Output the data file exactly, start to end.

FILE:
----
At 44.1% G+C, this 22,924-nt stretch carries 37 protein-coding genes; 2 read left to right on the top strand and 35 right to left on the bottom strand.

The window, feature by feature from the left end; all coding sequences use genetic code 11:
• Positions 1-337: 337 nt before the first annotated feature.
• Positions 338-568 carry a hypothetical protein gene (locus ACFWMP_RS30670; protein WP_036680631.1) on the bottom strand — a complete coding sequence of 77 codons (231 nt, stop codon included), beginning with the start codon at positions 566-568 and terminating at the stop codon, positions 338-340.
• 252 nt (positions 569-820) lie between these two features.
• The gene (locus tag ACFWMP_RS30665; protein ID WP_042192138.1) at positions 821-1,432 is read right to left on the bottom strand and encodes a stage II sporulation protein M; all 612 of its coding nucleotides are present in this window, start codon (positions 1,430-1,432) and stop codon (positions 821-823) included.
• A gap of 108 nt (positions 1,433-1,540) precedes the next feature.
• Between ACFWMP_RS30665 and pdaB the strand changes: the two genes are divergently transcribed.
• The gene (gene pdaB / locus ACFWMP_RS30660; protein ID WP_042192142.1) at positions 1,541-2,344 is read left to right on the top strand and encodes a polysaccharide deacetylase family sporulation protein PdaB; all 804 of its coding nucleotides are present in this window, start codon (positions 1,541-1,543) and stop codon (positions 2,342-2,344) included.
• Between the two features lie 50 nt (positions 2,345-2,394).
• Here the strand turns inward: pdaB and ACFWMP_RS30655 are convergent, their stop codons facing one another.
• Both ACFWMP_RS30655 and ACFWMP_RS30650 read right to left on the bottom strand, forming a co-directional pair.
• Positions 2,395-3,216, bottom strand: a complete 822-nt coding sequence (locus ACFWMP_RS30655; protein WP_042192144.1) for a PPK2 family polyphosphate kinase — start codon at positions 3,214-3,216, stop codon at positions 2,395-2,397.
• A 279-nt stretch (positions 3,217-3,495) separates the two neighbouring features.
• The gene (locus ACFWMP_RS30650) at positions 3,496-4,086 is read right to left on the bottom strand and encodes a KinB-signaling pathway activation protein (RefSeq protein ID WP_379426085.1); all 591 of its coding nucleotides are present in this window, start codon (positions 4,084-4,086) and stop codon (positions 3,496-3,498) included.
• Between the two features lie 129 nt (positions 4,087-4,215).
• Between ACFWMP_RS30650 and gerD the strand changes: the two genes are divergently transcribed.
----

At 44.1% G+C, this 22,924-nt stretch carries 37 protein-coding genes; 2 read left to right on the top strand and 35 right to left on the bottom strand.

The window, feature by feature from the left end; all coding sequences use genetic code 11:
• Positions 1-337: 337 nt before the first annotated feature.
• Positions 338-568 carry a hypothetical protein gene (locus ACFWMP_RS30670; protein WP_036680631.1) on the bottom strand — a complete coding sequence of 77 codons (231 nt, stop codon included), beginning with the start codon at positions 566-568 and terminating at the stop codon, positions 338-340.
• 252 nt (positions 569-820) lie between these two features.
• The gene (locus tag ACFWMP_RS30665; protein ID WP_042192138.1) at positions 821-1,432 is read right to left on the bottom strand and encodes a stage II sporulation protein M; all 612 of its coding nucleotides are present in this window, start codon (positions 1,430-1,432) and stop codon (positions 821-823) included.
• A gap of 108 nt (positions 1,433-1,540) precedes the next feature.
• Between ACFWMP_RS30665 and pdaB the strand changes: the two genes are divergently transcribed.
• The gene (gene pdaB / locus ACFWMP_RS30660; protein ID WP_042192142.1) at positions 1,541-2,344 is read left to right on the top strand and encodes a polysaccharide deacetylase family sporulation protein PdaB; all 804 of its coding nucleotides are present in this window, start codon (positions 1,541-1,543) and stop codon (positions 2,342-2,344) included.
• Between the two features lie 50 nt (positions 2,345-2,394).
• Here the strand turns inward: pdaB and ACFWMP_RS30655 are convergent, their stop codons facing one another.
• Both ACFWMP_RS30655 and ACFWMP_RS30650 read right to left on the bottom strand, forming a co-directional pair.
• Positions 2,395-3,216, bottom strand: a complete 822-nt coding sequence (locus ACFWMP_RS30655; protein WP_042192144.1) for a PPK2 family polyphosphate kinase — start codon at positions 3,214-3,216, stop codon at positions 2,395-2,397.
• A 279-nt stretch (positions 3,217-3,495) separates the two neighbouring features.
• The gene (locus ACFWMP_RS30650) at positions 3,496-4,086 is read right to left on the bottom strand and encodes a KinB-signaling pathway activation protein (RefSeq protein ID WP_379426085.1); all 591 of its coding nucleotides are present in this window, start codon (positions 4,084-4,086) and stop codon (positions 3,496-3,498) included.
• Between the two features lie 129 nt (positions 4,087-4,215).
• Between ACFWMP_RS30650 and gerD the strand changes: the two genes are divergently transcribed.